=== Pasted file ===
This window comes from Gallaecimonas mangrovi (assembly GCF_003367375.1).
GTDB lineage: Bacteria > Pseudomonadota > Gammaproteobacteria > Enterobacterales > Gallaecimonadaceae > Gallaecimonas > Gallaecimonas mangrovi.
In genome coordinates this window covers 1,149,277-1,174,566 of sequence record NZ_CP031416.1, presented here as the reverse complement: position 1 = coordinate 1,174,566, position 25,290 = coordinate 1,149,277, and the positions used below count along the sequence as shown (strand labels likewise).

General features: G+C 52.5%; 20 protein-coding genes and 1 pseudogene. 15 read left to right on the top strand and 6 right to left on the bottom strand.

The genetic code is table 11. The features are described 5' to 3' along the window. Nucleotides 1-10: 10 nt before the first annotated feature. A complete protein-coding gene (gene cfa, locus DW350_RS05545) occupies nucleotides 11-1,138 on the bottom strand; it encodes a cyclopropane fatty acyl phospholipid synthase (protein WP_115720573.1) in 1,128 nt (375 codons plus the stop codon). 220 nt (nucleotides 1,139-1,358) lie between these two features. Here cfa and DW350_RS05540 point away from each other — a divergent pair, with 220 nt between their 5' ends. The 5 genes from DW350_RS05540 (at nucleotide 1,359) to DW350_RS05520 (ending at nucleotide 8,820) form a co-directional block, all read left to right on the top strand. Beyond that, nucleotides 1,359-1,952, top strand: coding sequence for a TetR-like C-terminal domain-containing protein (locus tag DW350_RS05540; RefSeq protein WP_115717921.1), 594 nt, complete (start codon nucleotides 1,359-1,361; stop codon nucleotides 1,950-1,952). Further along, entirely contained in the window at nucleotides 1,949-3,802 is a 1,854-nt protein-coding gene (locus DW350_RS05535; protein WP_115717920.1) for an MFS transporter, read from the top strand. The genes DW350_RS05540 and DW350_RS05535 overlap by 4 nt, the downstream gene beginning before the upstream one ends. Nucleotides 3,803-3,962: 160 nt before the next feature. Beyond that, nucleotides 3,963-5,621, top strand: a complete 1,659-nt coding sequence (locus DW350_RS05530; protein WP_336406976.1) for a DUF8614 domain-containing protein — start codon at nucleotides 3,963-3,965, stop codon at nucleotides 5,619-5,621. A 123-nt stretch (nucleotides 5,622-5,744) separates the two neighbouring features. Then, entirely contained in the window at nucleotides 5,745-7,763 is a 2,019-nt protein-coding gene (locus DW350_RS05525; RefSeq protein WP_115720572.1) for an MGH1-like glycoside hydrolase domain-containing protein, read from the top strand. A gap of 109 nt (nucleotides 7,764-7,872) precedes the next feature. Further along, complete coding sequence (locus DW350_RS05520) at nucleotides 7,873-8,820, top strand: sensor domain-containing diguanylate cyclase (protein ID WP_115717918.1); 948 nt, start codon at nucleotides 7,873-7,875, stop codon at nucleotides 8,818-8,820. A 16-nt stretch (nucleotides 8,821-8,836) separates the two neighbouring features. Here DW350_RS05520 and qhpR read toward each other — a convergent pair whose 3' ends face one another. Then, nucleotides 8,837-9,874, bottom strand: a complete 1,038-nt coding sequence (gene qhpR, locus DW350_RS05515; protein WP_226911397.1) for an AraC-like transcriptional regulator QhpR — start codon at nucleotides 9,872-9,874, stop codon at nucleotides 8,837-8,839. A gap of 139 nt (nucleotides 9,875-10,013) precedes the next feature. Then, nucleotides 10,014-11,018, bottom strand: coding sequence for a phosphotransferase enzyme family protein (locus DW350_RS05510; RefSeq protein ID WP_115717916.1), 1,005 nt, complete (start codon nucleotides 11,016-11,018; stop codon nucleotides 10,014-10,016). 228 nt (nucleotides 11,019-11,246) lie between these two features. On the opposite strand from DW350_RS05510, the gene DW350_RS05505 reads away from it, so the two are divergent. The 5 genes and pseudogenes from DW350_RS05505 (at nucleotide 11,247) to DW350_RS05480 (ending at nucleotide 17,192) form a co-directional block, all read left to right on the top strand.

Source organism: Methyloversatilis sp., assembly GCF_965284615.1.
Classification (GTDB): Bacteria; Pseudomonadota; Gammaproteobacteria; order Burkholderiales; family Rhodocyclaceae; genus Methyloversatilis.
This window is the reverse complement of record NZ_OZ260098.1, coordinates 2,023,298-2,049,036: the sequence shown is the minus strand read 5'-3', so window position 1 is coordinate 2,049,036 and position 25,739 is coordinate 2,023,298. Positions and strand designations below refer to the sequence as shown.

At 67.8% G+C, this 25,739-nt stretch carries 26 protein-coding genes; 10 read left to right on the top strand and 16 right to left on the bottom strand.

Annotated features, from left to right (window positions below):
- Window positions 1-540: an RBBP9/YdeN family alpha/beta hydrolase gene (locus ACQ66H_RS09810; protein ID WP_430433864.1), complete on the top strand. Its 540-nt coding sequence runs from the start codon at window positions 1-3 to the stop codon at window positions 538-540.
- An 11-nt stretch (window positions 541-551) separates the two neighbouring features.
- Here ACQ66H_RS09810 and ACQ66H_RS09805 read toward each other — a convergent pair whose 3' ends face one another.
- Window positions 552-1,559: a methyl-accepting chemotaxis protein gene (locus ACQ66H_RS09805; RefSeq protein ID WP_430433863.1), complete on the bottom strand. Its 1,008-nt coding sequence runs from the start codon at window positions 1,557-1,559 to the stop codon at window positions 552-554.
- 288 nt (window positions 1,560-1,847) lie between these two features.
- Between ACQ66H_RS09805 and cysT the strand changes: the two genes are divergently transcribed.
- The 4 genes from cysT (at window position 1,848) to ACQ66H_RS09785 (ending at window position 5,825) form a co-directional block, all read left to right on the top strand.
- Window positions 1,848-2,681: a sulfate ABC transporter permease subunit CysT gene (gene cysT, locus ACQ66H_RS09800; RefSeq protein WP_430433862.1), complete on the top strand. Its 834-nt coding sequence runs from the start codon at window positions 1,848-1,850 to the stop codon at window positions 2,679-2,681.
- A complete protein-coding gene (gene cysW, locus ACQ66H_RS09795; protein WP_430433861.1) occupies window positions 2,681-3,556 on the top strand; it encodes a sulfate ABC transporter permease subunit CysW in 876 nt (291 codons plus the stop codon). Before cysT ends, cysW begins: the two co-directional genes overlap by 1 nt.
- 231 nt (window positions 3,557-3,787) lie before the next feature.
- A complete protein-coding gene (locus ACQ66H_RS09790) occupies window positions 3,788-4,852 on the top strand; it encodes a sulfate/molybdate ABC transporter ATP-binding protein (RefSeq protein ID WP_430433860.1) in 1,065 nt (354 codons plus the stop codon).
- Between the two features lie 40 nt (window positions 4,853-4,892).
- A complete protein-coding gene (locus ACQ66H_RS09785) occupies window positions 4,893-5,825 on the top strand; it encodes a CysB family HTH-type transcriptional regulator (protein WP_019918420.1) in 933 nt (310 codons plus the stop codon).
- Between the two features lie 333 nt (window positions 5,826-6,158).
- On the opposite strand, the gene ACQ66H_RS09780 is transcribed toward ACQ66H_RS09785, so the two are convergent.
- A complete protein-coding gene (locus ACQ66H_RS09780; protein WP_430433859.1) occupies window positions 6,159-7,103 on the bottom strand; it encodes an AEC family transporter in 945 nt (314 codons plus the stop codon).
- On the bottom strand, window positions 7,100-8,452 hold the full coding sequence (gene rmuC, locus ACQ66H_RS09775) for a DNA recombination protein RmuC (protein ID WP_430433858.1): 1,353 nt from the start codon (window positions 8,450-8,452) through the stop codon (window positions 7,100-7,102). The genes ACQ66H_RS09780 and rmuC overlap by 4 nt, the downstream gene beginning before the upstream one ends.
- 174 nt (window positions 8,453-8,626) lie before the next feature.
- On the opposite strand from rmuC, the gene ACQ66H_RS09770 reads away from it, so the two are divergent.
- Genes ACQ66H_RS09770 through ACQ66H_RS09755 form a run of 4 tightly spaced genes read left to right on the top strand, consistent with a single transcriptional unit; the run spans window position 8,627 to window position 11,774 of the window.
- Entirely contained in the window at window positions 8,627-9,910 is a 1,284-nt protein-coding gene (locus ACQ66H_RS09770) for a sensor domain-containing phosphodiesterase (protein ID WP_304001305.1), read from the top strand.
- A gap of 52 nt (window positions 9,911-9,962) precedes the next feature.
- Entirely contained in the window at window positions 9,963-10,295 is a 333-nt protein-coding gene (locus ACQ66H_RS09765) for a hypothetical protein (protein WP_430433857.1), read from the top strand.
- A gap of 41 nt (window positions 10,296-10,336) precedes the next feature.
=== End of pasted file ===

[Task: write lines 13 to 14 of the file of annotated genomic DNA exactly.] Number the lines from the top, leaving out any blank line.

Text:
- Here ACQ66H_RS09810 and ACQ66H_RS09805 read toward each other — a convergent pair whose 3' ends face one another.
- Window positions 552-1,559: a methyl-accepting chemotaxis protein gene (locus ACQ66H_RS09805; RefSeq protein ID WP_430433863.1), complete on the bottom strand. Its 1,008-nt coding sequence runs from the start codon at window positions 1,557-1,559 to the stop codon at window positions 552-554.